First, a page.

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Step 1: Reconfigure your Lab Computers to Support the IPsec Client-to-Gateway Scenario

Published: November 2, 2007

Updated: December 7, 2009

Applies To: Windows 7, Windows Server 2008, Windows Server 2008 R2, Windows Vista

ImportantImportant
The procedures in this topic use features that are new to Windows 7 and Windows Server 2008 R2. If you are running Windows Vista on CLIENT1, or Windows Server 2008 on MBRSVR1 then you cannot complete this scenario.

For the previous scenarios, all three of your computers were on a single subnet, with IP addresses of 192.168.0.xyz. In the following procedure, you move CLIENT1 to a different network that represents the public Internet. You also configure a second network adapter on MBRSVR1 to connect to the same public network. This enables MBRSVR1 to act as an IPsec gateway, providing access from CLIENT1 to the private network on which DC1 resides. You also remove the GPOs that were developed for the previous scenarios so that you can work locally on CLIENT1 and MBRSVR1.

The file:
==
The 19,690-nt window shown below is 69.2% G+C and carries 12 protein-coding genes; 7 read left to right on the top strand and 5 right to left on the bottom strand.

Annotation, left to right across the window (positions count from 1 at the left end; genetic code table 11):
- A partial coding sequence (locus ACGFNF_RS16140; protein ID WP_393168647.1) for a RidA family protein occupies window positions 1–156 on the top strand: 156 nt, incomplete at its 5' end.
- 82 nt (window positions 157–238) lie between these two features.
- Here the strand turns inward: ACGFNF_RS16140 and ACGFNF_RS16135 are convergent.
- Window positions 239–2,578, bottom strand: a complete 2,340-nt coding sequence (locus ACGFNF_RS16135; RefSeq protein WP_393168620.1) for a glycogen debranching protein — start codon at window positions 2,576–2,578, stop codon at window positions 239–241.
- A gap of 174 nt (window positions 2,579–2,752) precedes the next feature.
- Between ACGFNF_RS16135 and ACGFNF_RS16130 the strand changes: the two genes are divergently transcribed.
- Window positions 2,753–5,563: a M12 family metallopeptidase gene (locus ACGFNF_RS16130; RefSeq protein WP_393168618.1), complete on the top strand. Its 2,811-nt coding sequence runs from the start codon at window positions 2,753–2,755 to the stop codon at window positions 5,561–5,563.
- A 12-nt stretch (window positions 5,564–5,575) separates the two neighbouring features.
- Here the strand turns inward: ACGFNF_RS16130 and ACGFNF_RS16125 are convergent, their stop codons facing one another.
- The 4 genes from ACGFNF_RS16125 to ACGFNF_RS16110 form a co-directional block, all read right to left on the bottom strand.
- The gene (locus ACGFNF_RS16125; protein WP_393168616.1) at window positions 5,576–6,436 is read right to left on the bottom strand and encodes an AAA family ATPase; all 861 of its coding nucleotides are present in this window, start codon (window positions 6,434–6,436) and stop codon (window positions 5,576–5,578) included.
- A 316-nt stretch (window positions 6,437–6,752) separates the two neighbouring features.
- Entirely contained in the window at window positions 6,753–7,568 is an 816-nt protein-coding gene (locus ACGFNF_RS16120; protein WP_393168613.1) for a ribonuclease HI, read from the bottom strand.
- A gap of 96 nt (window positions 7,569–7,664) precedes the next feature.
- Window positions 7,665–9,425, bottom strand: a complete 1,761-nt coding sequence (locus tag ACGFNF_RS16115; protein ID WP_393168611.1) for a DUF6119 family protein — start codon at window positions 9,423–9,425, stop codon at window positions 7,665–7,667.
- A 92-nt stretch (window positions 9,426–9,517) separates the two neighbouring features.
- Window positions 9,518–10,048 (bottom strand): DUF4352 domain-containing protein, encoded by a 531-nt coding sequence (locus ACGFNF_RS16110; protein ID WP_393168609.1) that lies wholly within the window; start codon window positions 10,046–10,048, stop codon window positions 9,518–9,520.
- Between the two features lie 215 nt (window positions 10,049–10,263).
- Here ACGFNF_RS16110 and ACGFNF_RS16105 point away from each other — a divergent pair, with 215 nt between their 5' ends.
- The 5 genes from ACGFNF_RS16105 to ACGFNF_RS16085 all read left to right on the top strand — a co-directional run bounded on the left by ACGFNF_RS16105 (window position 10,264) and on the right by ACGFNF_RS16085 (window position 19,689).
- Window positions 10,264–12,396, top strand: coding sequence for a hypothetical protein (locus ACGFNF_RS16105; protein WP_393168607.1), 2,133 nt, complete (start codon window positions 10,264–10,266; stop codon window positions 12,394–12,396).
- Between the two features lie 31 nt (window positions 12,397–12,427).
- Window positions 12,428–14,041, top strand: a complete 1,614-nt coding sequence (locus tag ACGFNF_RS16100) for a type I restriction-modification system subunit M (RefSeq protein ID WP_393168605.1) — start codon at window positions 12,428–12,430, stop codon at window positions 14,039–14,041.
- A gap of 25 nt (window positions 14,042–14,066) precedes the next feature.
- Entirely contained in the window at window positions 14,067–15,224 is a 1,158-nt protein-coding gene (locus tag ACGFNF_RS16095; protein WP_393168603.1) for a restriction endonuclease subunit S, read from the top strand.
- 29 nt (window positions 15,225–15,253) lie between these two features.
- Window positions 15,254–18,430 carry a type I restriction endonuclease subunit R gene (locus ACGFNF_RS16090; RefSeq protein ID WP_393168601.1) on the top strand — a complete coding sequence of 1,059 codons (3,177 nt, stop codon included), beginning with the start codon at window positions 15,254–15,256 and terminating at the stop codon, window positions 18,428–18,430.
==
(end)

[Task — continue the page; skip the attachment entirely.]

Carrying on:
1. On MBRSVR1, in Group Policy Management, under Group Policy Objects, right-click Firewall Settings for Windows Clients, and then click Delete.

  2. On the confirmation dialog box, click OK.

  3. Repeat steps 1 and 2 for the Firewall Settings for Windows Servers and the Domain Isolation GPOs. Do not delete the Default Domain Policy or Default Domain Controllers Policy.

  4. On both MBRSVR1 and CLIENT1, run the command gpupdate /force. This removes the GPOs from those computers and removes all of the restrictions caused by them.